If you’re doing IVF and it’s not working, it’s very easy to panic. Failure is disappointing and emotionally exhausting, and that can understandably take a toll on a couple.
But it’s important to avoid the temptation to give up straight away without asking the right questions. When IVF failures occur, particularly when they do so repeatedly, more often than not there is a reason why. This week on our Zita West channel, our very own Dr. George Ndukwe explains IVF and the reasons why it may fail:
Why does IVF tend to fail?
Dr. George Ndwuke: Pregnancy is the only time in the human body when something foreign comes into your human body and is normally not rejected. In pregnancy, a baby has to stay in the mother’s body for 9 months, which is completely contrary to the design of the immune system that is supposed to all foreign intrusions at bay. In a successful pregnancy, the women’s immune system would allow it to occur. But if the woman’s immune system identified that the embryo was foreign, what would happen is that the immune system would fight the embryo. So what we do at the clinic is identify if there is any problem with the immune system, which could affect the success of IVF.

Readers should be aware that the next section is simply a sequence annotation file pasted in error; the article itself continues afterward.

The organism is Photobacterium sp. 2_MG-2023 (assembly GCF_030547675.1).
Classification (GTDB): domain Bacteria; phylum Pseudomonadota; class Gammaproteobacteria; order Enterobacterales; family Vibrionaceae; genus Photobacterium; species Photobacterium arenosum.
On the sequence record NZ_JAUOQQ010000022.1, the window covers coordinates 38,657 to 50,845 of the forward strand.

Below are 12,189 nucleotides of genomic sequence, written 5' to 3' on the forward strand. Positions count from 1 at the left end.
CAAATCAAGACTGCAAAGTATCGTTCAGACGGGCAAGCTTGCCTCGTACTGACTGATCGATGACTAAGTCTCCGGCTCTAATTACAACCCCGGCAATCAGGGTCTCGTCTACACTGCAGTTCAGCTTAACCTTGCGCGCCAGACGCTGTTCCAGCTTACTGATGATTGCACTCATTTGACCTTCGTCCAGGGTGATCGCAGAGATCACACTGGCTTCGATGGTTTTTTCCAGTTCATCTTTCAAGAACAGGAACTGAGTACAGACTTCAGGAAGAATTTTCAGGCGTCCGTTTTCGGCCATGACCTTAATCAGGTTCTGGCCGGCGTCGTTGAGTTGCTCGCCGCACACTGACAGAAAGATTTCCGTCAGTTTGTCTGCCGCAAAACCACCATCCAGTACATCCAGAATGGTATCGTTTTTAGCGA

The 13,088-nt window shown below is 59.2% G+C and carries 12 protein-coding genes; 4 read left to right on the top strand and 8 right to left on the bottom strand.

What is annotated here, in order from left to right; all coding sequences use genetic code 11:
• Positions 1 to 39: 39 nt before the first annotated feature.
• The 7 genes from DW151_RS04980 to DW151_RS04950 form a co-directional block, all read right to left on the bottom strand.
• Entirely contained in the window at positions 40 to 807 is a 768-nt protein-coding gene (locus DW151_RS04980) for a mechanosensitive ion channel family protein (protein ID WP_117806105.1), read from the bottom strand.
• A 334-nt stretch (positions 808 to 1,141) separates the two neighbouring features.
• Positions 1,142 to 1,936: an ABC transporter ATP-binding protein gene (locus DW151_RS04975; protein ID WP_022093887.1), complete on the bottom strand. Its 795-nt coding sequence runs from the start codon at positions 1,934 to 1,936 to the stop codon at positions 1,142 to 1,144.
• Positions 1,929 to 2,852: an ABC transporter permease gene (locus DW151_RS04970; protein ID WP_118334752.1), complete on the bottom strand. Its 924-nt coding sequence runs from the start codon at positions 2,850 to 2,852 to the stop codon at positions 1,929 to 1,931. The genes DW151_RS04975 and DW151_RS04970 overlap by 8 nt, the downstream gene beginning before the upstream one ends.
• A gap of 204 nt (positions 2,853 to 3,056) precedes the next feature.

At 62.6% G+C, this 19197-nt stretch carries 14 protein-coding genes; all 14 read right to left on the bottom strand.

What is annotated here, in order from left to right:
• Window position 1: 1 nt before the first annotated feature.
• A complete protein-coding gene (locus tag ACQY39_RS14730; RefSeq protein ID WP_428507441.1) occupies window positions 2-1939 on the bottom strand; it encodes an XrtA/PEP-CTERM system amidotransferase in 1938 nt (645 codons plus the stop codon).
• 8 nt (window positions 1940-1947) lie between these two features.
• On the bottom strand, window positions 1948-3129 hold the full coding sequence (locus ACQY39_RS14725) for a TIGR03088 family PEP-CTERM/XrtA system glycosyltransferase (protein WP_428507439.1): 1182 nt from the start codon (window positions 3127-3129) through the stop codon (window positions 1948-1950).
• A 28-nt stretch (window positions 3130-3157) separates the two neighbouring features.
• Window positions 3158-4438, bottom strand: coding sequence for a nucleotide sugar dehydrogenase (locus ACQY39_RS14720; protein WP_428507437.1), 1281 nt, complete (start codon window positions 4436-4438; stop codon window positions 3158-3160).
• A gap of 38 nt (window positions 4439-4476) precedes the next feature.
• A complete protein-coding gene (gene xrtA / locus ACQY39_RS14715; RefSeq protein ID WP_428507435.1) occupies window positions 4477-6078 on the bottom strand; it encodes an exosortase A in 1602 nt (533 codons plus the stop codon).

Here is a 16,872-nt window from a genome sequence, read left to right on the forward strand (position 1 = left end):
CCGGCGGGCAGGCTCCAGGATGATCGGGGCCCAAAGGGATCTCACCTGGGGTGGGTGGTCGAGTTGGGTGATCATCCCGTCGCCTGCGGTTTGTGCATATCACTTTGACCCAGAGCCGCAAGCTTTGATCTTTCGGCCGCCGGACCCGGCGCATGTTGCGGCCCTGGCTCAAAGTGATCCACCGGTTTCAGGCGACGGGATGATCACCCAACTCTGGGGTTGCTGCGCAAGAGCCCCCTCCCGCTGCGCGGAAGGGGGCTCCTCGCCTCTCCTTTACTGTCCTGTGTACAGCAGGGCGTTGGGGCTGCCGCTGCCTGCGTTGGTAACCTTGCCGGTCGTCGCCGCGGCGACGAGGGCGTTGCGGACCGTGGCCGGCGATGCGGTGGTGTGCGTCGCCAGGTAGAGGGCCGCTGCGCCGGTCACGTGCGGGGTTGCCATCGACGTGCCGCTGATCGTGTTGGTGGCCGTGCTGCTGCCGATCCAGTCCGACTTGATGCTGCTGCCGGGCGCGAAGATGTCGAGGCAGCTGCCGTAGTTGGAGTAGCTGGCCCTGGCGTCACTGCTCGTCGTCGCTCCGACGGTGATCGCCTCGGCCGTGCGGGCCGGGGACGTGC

How do you do test the immune system?
We have two levels of tests that aim to identify if there’s any treatable resilience that’s causing recurrent IVF failure or miscarriage. As the psychological impacts of IVF failure or miscarriage are huge, we aim to get it right as soon as possible. To do that, we have to look at the couple and try to individualise the treatment in order to optimise the outcome to the best of our ability. Some people benefit from therapy, some from hypnotherapy and some from just a change in diet, but we are very lucky to have it all under one roof.
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